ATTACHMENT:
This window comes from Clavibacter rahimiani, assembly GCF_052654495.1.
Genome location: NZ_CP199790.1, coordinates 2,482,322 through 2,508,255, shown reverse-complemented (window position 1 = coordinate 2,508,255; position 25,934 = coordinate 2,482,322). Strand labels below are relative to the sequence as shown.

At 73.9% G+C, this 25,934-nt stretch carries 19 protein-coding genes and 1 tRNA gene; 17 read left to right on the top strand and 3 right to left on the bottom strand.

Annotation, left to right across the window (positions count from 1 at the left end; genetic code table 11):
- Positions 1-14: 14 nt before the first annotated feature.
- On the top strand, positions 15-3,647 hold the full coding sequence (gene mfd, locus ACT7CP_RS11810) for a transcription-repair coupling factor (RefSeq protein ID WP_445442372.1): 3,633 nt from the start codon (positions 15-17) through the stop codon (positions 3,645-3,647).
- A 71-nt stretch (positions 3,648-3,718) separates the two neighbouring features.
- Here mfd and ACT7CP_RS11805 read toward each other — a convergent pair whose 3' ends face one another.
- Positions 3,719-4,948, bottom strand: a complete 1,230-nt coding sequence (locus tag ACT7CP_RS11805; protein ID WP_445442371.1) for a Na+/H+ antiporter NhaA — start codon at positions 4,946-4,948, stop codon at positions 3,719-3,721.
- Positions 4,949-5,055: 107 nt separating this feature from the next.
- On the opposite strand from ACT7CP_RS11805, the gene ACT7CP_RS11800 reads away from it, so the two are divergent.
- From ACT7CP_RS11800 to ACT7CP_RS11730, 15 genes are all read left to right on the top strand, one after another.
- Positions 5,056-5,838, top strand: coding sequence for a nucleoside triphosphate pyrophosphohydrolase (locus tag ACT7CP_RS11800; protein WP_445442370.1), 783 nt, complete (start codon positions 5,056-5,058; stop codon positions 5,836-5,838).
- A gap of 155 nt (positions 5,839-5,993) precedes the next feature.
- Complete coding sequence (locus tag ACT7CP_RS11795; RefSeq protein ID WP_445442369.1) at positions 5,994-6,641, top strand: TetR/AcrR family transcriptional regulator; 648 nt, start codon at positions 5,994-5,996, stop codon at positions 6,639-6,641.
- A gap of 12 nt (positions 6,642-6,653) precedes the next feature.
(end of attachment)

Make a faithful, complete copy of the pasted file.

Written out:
This window comes from Clavibacter rahimiani, assembly GCF_052654495.1.
Genome location: NZ_CP199790.1, coordinates 2,482,322 through 2,508,255, shown reverse-complemented (window position 1 = coordinate 2,508,255; position 25,934 = coordinate 2,482,322). Strand labels below are relative to the sequence as shown.

At 73.9% G+C, this 25,934-nt stretch carries 19 protein-coding genes and 1 tRNA gene; 17 read left to right on the top strand and 3 right to left on the bottom strand.

Annotation, left to right across the window (positions count from 1 at the left end; genetic code table 11):
- Positions 1-14: 14 nt before the first annotated feature.
- On the top strand, positions 15-3,647 hold the full coding sequence (gene mfd, locus ACT7CP_RS11810) for a transcription-repair coupling factor (RefSeq protein ID WP_445442372.1): 3,633 nt from the start codon (positions 15-17) through the stop codon (positions 3,645-3,647).
- A 71-nt stretch (positions 3,648-3,718) separates the two neighbouring features.
- Here mfd and ACT7CP_RS11805 read toward each other — a convergent pair whose 3' ends face one another.
- Positions 3,719-4,948, bottom strand: a complete 1,230-nt coding sequence (locus tag ACT7CP_RS11805; protein ID WP_445442371.1) for a Na+/H+ antiporter NhaA — start codon at positions 4,946-4,948, stop codon at positions 3,719-3,721.
- Positions 4,949-5,055: 107 nt separating this feature from the next.
- On the opposite strand from ACT7CP_RS11805, the gene ACT7CP_RS11800 reads away from it, so the two are divergent.
- From ACT7CP_RS11800 to ACT7CP_RS11730, 15 genes are all read left to right on the top strand, one after another.
- Positions 5,056-5,838, top strand: coding sequence for a nucleoside triphosphate pyrophosphohydrolase (locus tag ACT7CP_RS11800; protein WP_445442370.1), 783 nt, complete (start codon positions 5,056-5,058; stop codon positions 5,836-5,838).
- A gap of 155 nt (positions 5,839-5,993) precedes the next feature.
- Complete coding sequence (locus tag ACT7CP_RS11795; RefSeq protein ID WP_445442369.1) at positions 5,994-6,641, top strand: TetR/AcrR family transcriptional regulator; 648 nt, start codon at positions 5,994-5,996, stop codon at positions 6,639-6,641.
- A gap of 12 nt (positions 6,642-6,653) precedes the next feature.